August 24, 2016
Report: Consider Language, Currency, Payment Method for Better Conversion in Global E-Commerce Markets
Nov. 10, 2014
Cleverbridge, an e-commerce technology provider based in Cologne, Germany, released a new report that took a look at the global market for e-commerce payments. The report, E-Commerce Benchmarks: Data for Improving Your Online Sales Strategy
, expects e-commerce spending to hit $1.5 trillion in 2014, more than 20 percent higher than 2013, and said the way merchants leverage currencies, language and payment methods in different markets will affect how much of that total will end up being spent on their sites.
Regarding language, Cleverbridge found that while the native language of most countries accounted for 90 percent or more of the e-commerce transactions in those countries, there are exceptions. In some markets, including Canada, Italy, the Netherlands and Switzerland, the native language may account for only 70 or 80 percent of all online transactions (e.g., well over half of all e-commerce transactions in Mexico and 8.5 percent in Italy are in English). In order to convert the maximum number of browsers to buyers, the report noted, accounting for the secondary language in global markets is vital.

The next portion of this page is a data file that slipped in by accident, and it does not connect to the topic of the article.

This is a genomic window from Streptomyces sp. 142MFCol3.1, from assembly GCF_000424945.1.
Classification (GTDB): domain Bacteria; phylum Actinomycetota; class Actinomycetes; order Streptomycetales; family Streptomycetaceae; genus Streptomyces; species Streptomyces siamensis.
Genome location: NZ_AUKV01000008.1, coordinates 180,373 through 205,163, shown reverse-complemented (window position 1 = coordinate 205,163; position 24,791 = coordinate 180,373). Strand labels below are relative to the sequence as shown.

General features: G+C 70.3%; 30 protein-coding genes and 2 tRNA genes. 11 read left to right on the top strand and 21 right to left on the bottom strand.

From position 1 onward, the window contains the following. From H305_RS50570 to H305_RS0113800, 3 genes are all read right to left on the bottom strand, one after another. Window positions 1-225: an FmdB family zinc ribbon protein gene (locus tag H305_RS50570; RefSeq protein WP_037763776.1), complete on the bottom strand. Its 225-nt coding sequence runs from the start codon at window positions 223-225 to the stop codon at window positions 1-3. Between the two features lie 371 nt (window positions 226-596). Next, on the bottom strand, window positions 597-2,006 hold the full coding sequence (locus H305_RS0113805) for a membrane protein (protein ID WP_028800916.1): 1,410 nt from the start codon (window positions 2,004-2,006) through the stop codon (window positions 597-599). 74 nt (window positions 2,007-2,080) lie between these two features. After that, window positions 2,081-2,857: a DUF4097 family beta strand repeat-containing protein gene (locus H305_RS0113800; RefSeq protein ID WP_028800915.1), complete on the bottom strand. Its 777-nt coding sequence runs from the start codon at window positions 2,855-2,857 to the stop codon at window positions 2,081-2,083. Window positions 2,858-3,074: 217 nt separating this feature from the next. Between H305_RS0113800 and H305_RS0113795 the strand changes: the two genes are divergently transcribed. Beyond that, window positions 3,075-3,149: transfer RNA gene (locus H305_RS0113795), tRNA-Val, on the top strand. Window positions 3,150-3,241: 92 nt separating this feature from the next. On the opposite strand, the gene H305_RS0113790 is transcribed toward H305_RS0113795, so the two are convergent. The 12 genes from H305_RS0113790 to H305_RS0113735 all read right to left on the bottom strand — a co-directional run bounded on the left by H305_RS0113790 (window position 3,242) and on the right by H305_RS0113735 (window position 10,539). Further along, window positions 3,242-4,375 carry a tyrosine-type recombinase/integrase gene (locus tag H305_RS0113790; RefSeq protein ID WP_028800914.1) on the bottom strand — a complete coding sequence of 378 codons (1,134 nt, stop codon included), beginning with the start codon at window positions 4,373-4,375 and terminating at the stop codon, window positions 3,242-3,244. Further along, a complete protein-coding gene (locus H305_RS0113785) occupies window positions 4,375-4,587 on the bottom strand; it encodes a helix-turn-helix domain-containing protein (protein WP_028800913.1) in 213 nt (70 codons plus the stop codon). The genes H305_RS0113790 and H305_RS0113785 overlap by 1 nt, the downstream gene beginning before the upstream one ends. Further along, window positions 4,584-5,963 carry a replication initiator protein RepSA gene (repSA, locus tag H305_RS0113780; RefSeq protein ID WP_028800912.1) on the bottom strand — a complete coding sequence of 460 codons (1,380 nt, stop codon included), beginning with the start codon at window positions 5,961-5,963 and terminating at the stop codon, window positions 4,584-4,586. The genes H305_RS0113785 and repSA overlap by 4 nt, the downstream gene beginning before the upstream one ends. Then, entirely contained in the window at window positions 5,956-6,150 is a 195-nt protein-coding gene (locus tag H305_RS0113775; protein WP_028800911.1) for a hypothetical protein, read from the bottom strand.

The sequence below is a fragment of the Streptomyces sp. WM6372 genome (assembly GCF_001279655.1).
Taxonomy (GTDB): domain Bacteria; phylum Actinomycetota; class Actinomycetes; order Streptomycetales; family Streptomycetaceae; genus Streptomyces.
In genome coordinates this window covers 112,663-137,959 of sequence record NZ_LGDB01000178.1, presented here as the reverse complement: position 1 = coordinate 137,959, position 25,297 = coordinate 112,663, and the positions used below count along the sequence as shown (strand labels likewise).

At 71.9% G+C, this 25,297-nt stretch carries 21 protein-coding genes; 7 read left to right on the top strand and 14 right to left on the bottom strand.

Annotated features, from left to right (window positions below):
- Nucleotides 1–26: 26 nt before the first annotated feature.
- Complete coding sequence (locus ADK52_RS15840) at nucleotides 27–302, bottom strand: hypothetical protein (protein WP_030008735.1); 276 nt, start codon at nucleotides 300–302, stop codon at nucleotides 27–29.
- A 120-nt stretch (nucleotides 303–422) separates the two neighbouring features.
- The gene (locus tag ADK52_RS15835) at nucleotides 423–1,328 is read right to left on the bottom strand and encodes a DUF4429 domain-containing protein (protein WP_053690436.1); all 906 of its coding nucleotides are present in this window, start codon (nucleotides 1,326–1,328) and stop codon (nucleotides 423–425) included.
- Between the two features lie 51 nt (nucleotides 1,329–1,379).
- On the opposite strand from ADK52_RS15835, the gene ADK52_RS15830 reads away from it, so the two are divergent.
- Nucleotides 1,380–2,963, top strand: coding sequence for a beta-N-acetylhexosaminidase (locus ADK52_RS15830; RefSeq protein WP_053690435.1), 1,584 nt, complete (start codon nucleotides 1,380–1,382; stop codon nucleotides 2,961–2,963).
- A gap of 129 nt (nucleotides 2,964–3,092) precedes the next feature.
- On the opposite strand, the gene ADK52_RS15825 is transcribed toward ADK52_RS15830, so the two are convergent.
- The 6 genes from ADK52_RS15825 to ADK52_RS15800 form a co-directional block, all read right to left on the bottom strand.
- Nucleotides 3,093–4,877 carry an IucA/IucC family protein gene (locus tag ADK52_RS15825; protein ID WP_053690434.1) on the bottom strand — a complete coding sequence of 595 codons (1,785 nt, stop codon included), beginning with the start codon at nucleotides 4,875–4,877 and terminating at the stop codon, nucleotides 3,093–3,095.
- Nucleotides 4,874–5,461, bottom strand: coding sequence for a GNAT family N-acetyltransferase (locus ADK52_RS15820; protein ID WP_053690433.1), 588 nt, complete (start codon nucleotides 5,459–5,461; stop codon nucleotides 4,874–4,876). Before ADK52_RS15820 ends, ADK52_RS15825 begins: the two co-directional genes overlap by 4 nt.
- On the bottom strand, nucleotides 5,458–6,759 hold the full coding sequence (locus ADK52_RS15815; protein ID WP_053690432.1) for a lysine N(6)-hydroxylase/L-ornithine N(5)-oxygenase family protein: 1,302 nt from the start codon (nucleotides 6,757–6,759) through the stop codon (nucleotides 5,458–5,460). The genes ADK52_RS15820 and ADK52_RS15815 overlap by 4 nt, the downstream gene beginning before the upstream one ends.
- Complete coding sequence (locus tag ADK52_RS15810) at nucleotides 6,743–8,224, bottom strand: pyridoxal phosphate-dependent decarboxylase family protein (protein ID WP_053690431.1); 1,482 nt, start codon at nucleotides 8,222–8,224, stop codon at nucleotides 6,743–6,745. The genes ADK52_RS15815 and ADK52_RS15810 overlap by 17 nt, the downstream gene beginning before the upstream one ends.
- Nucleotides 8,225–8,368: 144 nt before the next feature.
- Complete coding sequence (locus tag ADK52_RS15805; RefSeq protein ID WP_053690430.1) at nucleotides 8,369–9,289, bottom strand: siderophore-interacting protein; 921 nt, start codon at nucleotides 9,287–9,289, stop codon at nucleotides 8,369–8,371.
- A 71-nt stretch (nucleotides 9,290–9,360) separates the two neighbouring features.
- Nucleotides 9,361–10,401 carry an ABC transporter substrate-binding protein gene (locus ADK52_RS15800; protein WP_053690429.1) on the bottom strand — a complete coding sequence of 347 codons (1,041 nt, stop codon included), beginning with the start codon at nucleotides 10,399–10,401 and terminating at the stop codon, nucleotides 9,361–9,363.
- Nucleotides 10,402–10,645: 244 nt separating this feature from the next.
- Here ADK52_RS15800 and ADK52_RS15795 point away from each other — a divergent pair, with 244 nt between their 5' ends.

The report drew similar conclusions about currency. While most orders are placed in a country’s native currency, in certain markets, notably Australia, Canada and Switzerland, a significant percentage of orders are placed in other currencies – usually U.S. dollars.
The report also said if you want to transact globally, credit cards and PayPal are musts: together they account for 90 percent of all online orders worldwide. PayPal, in particular has found traction recently, more than doubling from 9.3 percent to 20 percent of all transactions from 2006 to 2014. In addition to credit cards and PayPal, however, Cleverbridge pointed to four payment methods that are necessary if businesses want to operate in certain markets: Boleto Bancario in Brazil, Direct Debit in Germany, Konbini in Japan and Swedish Real-Time Banking in Sweden.